Standing outside a small gift shop run by CFCA mothers, with her hands folded and a slight smile brightening her soulful brown eyes, Rekha is the picture of grace as she talks about her life in Agra, India’s world-famous city that is home to the Taj Mahal.
Rekha is bringing up her two children on her own; her husband doesn’t live with the family. Her 14-year-old son, Dushyant, is sponsored through CFCA.
The Taj Mahal is a lifeline for Rekha, who supports Dushyant and his sister by singing at events in Agra’s tourist hotels. The singing engagements, though, tend to be mostly at peak tourist times.
“I won’t get regular work; it mostly depends on the seasons,” Rekha said. “The income I get is the only source of income for my family.”
Rekha grew up in the area, and has visited the Taj Mahal many times. She speaks of it as an ageless, timeless wonder.
The Taj Mahal was built from 1632 to 1653 by the Mughal emperor Shah Jahan as a resting place for his beloved wife Mumtaz Mahal. It is often mentioned as one of the Seven Wonders of the World.
“I think there is something in this building, which keeps the monument looking like new,” Rekha said. “It never becomes old.”
While the Taj Mahal has been a lifeline for Rekha and her children, CFCA has also been a lifeline for the family, in more ways than one.
Rekha didn’t get the chance to go to school, and Dushyant’s sponsorship is making it possible for her to afford that opportunity to her children.
CFCA was also there for the family at a time of crisis four years ago, when Dushyant was diagnosed with cancer. The project staff arranged for Dushyant to get treatment, free of charge, at a top hospital in Delhi.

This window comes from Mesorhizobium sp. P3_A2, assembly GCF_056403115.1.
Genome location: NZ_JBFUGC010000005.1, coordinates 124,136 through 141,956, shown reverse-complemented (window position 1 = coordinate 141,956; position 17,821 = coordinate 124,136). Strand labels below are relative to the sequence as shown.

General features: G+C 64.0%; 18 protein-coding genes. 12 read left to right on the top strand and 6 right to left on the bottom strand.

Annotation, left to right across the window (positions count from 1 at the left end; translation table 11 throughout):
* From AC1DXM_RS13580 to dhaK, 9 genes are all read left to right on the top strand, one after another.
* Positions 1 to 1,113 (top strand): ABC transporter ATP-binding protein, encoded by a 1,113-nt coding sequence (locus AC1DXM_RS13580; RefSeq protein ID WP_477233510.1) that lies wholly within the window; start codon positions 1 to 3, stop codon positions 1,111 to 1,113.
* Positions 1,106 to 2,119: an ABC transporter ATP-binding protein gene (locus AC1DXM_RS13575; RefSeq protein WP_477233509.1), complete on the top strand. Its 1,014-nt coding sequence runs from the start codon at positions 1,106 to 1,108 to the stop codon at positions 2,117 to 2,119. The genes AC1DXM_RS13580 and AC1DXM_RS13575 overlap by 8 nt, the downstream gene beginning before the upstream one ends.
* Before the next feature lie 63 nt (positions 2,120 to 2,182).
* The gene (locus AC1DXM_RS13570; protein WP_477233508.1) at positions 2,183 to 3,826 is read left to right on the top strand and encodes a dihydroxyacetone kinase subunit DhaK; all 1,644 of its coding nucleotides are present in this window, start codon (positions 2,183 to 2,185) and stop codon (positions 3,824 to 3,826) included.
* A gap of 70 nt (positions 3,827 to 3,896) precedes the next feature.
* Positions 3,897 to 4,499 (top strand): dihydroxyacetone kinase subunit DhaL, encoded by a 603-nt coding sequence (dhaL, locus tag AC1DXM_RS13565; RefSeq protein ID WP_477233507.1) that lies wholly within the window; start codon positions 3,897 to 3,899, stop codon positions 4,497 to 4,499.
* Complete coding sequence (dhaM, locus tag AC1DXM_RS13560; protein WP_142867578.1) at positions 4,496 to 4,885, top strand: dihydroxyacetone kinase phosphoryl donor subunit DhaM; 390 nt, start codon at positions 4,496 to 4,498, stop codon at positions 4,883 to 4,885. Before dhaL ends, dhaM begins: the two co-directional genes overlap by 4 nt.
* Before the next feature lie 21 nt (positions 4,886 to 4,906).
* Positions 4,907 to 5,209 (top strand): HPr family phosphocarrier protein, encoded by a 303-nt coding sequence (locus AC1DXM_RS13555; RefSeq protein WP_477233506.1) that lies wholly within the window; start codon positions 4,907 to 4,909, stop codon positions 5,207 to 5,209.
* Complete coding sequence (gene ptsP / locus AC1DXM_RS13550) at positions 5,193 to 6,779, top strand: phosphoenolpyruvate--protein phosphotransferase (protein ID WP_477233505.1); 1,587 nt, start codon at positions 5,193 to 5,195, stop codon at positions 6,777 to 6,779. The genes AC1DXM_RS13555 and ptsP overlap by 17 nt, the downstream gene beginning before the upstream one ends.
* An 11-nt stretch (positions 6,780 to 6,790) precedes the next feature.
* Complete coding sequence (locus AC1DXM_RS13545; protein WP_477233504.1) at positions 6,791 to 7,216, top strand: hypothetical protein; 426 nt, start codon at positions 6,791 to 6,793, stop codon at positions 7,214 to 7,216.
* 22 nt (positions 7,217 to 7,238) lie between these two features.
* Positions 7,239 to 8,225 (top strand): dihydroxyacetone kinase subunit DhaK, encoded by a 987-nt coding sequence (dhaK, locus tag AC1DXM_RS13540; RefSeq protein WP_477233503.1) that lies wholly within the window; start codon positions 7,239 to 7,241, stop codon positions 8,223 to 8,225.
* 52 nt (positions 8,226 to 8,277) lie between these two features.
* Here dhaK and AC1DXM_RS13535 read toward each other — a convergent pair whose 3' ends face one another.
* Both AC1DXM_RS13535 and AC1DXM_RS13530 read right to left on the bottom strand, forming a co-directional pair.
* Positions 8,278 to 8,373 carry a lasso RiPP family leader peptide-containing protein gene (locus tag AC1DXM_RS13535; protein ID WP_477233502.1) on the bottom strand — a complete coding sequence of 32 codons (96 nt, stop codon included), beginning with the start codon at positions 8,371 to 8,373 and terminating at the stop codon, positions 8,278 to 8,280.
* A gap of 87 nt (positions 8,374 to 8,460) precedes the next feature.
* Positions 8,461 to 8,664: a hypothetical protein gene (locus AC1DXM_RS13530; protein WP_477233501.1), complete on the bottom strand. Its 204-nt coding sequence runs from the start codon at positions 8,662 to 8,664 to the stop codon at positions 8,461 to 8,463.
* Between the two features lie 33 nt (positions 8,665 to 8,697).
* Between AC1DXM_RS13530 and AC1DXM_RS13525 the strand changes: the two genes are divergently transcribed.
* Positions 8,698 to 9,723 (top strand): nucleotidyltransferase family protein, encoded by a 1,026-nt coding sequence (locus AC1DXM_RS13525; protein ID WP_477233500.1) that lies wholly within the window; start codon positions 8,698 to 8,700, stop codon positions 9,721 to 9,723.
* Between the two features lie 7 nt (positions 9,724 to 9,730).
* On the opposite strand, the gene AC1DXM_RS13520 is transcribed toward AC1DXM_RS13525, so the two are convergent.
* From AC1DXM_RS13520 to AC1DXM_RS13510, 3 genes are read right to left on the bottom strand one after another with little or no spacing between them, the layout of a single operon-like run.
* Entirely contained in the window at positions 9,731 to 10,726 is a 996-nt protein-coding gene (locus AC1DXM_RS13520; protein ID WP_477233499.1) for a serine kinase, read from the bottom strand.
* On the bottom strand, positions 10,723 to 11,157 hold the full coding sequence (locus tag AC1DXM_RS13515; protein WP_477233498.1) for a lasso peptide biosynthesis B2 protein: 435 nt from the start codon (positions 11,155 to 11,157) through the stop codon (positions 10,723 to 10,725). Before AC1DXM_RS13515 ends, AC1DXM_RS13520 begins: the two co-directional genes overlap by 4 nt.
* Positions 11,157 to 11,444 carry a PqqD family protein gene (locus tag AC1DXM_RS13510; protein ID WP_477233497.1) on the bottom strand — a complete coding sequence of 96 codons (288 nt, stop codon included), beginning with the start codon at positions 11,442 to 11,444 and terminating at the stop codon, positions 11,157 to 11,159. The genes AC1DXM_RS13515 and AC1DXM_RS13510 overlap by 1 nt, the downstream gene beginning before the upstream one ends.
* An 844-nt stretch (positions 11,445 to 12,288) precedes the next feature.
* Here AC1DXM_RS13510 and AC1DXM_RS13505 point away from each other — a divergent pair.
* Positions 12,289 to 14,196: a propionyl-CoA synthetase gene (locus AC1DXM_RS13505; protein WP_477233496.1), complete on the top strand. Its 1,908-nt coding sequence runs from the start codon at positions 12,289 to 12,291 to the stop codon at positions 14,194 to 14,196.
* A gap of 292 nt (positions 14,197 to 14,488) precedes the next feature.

“They helped me like close relatives,” Rekha said of the CFCA staff. “Now Dushyant has recovered from the disease and is going to school.”
Rekha is proud of the young man Dushyant has become.
“My son wants to become a civil engineer and dreams of constructing houses for the poor people,” Rekha said. “I am happy that he is not only thinking about himself, he is thinking about the others who don’t have a home.”
Dushyant’s dream to build isn’t surprising given he grew up amidst an architectural marvel.
Rekha feels a special connection to the Taj Mahal, for what it means to the community, to her children and to her.
“It is good that Shah Jahan built this Taj Mahal,” Rekha said. “… If the Taj Mahal is not there, who will come and listen to my songs?”
For more stories about families of sponsored children living near the Taj Mahal and how CFCA works with them, visit hopeforafamily.org.